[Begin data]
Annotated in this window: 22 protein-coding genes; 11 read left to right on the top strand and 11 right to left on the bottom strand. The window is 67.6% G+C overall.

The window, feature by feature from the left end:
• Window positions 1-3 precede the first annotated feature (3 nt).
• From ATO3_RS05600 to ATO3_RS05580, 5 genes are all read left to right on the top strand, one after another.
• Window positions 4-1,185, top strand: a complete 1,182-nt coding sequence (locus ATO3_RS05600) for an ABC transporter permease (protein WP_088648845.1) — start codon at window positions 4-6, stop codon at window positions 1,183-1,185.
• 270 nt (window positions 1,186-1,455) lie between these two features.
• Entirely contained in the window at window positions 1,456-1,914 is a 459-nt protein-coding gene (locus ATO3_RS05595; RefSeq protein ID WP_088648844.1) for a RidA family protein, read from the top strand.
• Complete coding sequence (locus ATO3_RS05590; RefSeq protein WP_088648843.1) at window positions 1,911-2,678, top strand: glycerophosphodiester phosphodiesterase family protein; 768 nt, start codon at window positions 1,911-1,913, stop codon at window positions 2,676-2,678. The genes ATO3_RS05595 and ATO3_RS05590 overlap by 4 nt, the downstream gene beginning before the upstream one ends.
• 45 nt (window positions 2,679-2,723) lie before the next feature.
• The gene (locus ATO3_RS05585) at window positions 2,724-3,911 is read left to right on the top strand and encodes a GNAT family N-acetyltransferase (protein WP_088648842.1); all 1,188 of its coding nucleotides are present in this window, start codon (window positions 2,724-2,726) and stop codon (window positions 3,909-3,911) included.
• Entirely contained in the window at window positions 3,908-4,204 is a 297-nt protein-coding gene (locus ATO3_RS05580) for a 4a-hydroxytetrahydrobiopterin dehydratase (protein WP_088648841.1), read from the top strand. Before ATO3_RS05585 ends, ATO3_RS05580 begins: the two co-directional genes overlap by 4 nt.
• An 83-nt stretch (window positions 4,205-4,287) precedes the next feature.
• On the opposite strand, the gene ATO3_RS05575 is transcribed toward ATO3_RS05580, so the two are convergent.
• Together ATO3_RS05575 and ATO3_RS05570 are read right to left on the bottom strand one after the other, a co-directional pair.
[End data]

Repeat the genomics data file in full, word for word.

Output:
Annotated in this window: 22 protein-coding genes; 11 read left to right on the top strand and 11 right to left on the bottom strand. The window is 67.6% G+C overall.

The window, feature by feature from the left end:
• Window positions 1-3 precede the first annotated feature (3 nt).
• From ATO3_RS05600 to ATO3_RS05580, 5 genes are all read left to right on the top strand, one after another.
• Window positions 4-1,185, top strand: a complete 1,182-nt coding sequence (locus ATO3_RS05600) for an ABC transporter permease (protein WP_088648845.1) — start codon at window positions 4-6, stop codon at window positions 1,183-1,185.
• 270 nt (window positions 1,186-1,455) lie between these two features.
• Entirely contained in the window at window positions 1,456-1,914 is a 459-nt protein-coding gene (locus ATO3_RS05595; RefSeq protein ID WP_088648844.1) for a RidA family protein, read from the top strand.
• Complete coding sequence (locus ATO3_RS05590; RefSeq protein WP_088648843.1) at window positions 1,911-2,678, top strand: glycerophosphodiester phosphodiesterase family protein; 768 nt, start codon at window positions 1,911-1,913, stop codon at window positions 2,676-2,678. The genes ATO3_RS05595 and ATO3_RS05590 overlap by 4 nt, the downstream gene beginning before the upstream one ends.
• 45 nt (window positions 2,679-2,723) lie before the next feature.
• The gene (locus ATO3_RS05585) at window positions 2,724-3,911 is read left to right on the top strand and encodes a GNAT family N-acetyltransferase (protein WP_088648842.1); all 1,188 of its coding nucleotides are present in this window, start codon (window positions 2,724-2,726) and stop codon (window positions 3,909-3,911) included.
• Entirely contained in the window at window positions 3,908-4,204 is a 297-nt protein-coding gene (locus ATO3_RS05580) for a 4a-hydroxytetrahydrobiopterin dehydratase (protein WP_088648841.1), read from the top strand. Before ATO3_RS05585 ends, ATO3_RS05580 begins: the two co-directional genes overlap by 4 nt.
• An 83-nt stretch (window positions 4,205-4,287) precedes the next feature.
• On the opposite strand, the gene ATO3_RS05575 is transcribed toward ATO3_RS05580, so the two are convergent.
• Together ATO3_RS05575 and ATO3_RS05570 are read right to left on the bottom strand one after the other, a co-directional pair.